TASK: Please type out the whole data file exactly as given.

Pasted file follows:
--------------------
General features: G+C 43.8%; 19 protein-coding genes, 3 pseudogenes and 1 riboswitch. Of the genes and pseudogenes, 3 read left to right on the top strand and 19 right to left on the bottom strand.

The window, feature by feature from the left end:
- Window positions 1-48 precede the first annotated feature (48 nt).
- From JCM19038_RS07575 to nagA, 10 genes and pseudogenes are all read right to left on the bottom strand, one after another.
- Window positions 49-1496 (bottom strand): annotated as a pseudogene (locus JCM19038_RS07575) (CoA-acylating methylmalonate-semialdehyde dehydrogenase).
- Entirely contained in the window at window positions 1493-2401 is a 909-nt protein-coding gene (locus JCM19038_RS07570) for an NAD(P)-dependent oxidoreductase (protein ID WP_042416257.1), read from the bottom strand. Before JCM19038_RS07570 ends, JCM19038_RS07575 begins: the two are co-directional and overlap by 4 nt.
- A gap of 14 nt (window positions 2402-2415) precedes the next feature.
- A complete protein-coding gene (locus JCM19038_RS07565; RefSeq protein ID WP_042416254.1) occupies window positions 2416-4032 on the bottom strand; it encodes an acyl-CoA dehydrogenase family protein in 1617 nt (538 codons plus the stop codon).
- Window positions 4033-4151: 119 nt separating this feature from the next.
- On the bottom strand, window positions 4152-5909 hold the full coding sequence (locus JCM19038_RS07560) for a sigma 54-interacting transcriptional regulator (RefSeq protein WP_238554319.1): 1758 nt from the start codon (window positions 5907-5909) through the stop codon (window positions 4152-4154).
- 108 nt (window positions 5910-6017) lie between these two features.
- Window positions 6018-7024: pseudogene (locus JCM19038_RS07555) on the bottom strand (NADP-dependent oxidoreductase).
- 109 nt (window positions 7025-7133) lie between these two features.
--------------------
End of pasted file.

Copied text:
General features: G+C 43.8%; 19 protein-coding genes, 3 pseudogenes and 1 riboswitch. Of the genes and pseudogenes, 3 read left to right on the top strand and 19 right to left on the bottom strand.

The window, feature by feature from the left end:
- Window positions 1-48 precede the first annotated feature (48 nt).
- From JCM19038_RS07575 to nagA, 10 genes and pseudogenes are all read right to left on the bottom strand, one after another.
- Window positions 49-1496 (bottom strand): annotated as a pseudogene (locus JCM19038_RS07575) (CoA-acylating methylmalonate-semialdehyde dehydrogenase).
- Entirely contained in the window at window positions 1493-2401 is a 909-nt protein-coding gene (locus JCM19038_RS07570) for an NAD(P)-dependent oxidoreductase (protein ID WP_042416257.1), read from the bottom strand. Before JCM19038_RS07570 ends, JCM19038_RS07575 begins: the two are co-directional and overlap by 4 nt.
- A gap of 14 nt (window positions 2402-2415) precedes the next feature.
- A complete protein-coding gene (locus JCM19038_RS07565; RefSeq protein ID WP_042416254.1) occupies window positions 2416-4032 on the bottom strand; it encodes an acyl-CoA dehydrogenase family protein in 1617 nt (538 codons plus the stop codon).
- Window positions 4033-4151: 119 nt separating this feature from the next.
- On the bottom strand, window positions 4152-5909 hold the full coding sequence (locus JCM19038_RS07560) for a sigma 54-interacting transcriptional regulator (RefSeq protein WP_238554319.1): 1758 nt from the start codon (window positions 5907-5909) through the stop codon (window positions 4152-4154).
- 108 nt (window positions 5910-6017) lie between these two features.
- Window positions 6018-7024: pseudogene (locus JCM19038_RS07555) on the bottom strand (NADP-dependent oxidoreductase).
- 109 nt (window positions 7025-7133) lie between these two features.